UMBCTC Helps WCE Ship Computers to 22 Schools
World Computer Exchange worked for more than a year with US Peace Corps Volunteers and schools in Madagascar to arrange our shipment of a container of 365 computers. Meanwhile, our Baltimore/Washington DC Chapter prepared the computers to ship to 22 schools and universities in Madagascar with the help of students and staff of the University of Maryland/Baltimore County Training Centers (UMBCTC).
“This was a very rewarding project,” said Bill Schneider, one of the UMBCTC volunteers. “Our folks have been working for months to refurbish these computers and send them on their way.” (picture on left)
This project was in the works for more than a year. The 365 computers were donated to WCE by a wide range of individuals, companies, and nonprofits. The project has involved fundraising efforts in both Madagascar and the United States. The WCE costs for sourcing and shipping the computers were covered by donations from Peace Corps, the friends and family of the Peace Corps Volunteers combined with funds from the universities and some of the schools, and donations from WCE volunteers from the local WCE Washington-Baltimore Chapter.
Our volunteers refurbished and loaded each computer with educational content in French. Peace Corps Volunteers working in those schools will help install the equipment and guide the teachers. For most of these schools, just as in all 17 countries where WCE has shipped computers to schools assisted by Peace Corps Volunteers, this will be their first experience with computers. In other words, their educational universe is about to expand tremendously.
The new affiliation with UMBC allows WCE to ramp up its activities and serve even more people. “We´re grateful that UMBC appreciates the work that we do”, said Tom Graham, who is the Coordinator of the WCE Washington/Baltimore Chapter.
130 of the computers went to northern Madagascar to the Université d’Antsiranana. The other 235 computers went to 22 schools in villages in the area where the Peace Corps volunteers are stationed. These computers are expected to connect nearly 70,000 youth.
Note in the picture above prior to the arrival of the container of computers that all of the students are looking at Sheona’s laptop.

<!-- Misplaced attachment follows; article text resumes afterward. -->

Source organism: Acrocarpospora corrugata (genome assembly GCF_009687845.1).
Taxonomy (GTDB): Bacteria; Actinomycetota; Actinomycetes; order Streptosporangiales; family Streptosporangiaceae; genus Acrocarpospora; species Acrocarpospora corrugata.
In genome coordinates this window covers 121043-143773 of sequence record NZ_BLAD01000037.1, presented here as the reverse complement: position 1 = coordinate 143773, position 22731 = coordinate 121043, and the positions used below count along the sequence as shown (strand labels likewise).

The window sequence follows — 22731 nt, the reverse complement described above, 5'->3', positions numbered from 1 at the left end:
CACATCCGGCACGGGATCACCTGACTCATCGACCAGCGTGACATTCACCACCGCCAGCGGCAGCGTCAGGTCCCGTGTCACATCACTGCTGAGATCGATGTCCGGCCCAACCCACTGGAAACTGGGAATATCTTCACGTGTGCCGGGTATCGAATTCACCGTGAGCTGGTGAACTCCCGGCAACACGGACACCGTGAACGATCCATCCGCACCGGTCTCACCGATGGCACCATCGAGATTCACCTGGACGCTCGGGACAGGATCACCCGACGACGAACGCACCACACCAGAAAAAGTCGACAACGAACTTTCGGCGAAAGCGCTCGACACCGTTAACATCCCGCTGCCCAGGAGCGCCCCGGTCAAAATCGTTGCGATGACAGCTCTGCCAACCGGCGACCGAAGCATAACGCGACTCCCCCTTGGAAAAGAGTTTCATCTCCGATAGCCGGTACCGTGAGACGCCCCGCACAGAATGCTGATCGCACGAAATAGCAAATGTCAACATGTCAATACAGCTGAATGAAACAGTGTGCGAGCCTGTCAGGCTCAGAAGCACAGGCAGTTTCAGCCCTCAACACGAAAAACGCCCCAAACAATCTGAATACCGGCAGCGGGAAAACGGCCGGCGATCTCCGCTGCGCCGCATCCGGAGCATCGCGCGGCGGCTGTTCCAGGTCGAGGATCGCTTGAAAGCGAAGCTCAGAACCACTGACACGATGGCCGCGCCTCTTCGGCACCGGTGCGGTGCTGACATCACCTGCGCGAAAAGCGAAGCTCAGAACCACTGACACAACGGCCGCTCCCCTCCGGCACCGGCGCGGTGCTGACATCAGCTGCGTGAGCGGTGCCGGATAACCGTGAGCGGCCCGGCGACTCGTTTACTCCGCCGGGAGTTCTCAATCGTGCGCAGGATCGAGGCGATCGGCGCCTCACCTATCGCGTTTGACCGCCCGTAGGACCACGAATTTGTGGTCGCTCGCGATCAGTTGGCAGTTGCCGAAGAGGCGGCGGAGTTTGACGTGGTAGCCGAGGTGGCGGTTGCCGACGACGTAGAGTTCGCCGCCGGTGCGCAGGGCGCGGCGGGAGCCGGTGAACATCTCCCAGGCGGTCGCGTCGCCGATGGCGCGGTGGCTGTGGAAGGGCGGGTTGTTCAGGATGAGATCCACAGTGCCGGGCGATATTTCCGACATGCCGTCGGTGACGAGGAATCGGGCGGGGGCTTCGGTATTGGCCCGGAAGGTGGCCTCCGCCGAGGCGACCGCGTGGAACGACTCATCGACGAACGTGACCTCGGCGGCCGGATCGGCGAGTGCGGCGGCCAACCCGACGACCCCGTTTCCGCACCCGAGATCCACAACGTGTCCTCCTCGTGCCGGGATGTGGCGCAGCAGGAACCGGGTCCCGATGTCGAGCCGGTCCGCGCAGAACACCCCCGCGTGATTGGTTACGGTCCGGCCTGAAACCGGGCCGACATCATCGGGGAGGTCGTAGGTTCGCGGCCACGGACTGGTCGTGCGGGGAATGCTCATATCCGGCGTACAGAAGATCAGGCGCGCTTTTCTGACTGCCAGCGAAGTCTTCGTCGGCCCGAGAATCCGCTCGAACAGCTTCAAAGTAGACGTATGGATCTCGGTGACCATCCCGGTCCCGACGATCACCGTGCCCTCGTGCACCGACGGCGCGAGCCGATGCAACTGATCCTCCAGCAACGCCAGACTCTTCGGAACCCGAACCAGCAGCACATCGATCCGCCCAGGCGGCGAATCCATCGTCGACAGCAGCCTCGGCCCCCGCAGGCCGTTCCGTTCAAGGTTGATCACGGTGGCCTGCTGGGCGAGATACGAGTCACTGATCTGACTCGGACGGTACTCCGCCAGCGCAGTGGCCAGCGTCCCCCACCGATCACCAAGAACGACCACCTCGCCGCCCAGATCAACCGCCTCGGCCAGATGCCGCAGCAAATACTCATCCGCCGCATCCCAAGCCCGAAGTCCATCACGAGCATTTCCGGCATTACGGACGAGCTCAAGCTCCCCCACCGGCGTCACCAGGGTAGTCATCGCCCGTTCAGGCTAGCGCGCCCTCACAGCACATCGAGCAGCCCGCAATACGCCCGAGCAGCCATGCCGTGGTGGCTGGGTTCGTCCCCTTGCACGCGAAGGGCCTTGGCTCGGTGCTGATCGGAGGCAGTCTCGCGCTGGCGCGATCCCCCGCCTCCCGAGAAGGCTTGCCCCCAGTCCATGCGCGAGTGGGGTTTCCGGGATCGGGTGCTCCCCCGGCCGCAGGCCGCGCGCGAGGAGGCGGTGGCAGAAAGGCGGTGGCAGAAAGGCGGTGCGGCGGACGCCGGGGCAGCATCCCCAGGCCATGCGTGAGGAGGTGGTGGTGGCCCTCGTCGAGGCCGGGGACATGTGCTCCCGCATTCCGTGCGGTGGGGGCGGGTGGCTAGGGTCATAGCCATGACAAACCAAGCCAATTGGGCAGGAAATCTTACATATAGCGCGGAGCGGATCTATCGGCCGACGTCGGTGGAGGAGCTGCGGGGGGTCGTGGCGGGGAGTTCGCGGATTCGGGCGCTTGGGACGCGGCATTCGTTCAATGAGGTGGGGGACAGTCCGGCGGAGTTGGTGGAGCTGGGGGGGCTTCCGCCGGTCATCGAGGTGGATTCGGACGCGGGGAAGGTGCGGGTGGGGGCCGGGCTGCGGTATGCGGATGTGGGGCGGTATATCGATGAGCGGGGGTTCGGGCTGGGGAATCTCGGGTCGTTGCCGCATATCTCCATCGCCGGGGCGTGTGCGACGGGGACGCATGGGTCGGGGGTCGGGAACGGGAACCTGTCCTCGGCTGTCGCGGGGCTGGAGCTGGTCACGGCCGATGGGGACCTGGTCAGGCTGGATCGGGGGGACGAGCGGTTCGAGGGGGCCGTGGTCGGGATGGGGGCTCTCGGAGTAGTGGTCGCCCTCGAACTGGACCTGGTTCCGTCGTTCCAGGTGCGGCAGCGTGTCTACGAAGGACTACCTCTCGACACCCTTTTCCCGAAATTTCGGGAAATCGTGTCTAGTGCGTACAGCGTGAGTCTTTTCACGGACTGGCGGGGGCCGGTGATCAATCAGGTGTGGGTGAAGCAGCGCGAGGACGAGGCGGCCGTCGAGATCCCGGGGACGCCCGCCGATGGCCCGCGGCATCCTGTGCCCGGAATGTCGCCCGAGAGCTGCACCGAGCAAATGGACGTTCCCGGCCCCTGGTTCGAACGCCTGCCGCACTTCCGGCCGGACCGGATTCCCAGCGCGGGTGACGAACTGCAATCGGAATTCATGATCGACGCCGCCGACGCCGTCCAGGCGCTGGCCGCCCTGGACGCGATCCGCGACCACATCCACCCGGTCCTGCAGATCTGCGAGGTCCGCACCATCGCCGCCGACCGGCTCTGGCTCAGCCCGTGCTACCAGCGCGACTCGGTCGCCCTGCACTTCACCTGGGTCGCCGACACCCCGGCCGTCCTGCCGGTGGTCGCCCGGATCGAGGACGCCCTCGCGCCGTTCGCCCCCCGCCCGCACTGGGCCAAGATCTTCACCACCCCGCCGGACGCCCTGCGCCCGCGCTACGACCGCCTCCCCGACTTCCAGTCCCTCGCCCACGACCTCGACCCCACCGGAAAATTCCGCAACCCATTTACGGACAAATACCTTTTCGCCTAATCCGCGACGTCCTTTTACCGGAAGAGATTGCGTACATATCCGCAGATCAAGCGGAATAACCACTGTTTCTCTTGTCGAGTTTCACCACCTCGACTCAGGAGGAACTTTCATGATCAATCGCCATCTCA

Peace Corps headquarters in Washington posts information about WCE for their interested volunteers. The Peace Corps Volunteer who took the lead in this project learned about WCE. Over many months she answered WCE’s implementation questions, recruited her fellow Volunteers and the schools, and guided the fundraising via the Peace Corps website. At the very end of their fundraising, Peace Corps contributed funds directly from Let Girls Learn funds. This was the first time that they did this with a WCE project.
Sheona Shauna, one of the two lead Volunteers explains the need as follows: “In our rapidly modernizing world, students without access to technology are at an extreme disadvantage. Many Malagasy students have never had access to computers; further, they have not learned to use the essential IT Tools that would facilitate their connection to an infinite database of knowledge. Therefore, even the most eager and motivated students are necessarily exposed to fewer opportunities and excluded from participating in the global community. While their international peers are stimulated by an unlimited network of information and knowledge, Malagasy young people are hindered. If you extrapolate over years, the limited access to educational resources obstructs the development of the entire country.”
Sheona further outlines the project: “Through a combination of structured courses and supervised free access, Volunteers will provide communities with a way to take education beyond the classroom. All of the WCE computers will arrive with a pre-installed educational Content pack complete with software. WCE volunteers gather a wide range of educational content from many organizations and receive permission for our use loading for off line use when the local school cannot gain access to the internet.
Additionally, many volunteers are working with their communities to develop IT courses, and at least two thirds of the communities hope to be able to offer internet access on their computers within the next two years. The goal is to provide Malagasy students with the same opportunities as their international peers—to be able to access and actively participate in their global community.”
Each year for three years, the schools have agreed to evaluate the status, use, and impact of the computers.
Sheona is originally from near Columbia, Maryland. Tom Graham, the WCE DC Coordinator, received a message from her mother. Her mother had hoped to help the volunteers with the computer packing, but she had transportation problems. She wrote: “Thanks so much for doing this. It means a lot to the PCVs and more importantly to the kids in Madagascar. I was there last year, and they are wonderful, hardworking and motivated kids who deserve a chance to succeed.”
WCE is a nonprofit that has shipped 36,000 refurbished computers to 3,300 schools in 47 developing countries connecting 4.6 million youth. For WCE Washington-Baltimore, this was our 30th shipment. We have refurbished and shipped 6,500 computers to 440 schools and other youth sites that have connected over 700,000 students over the years.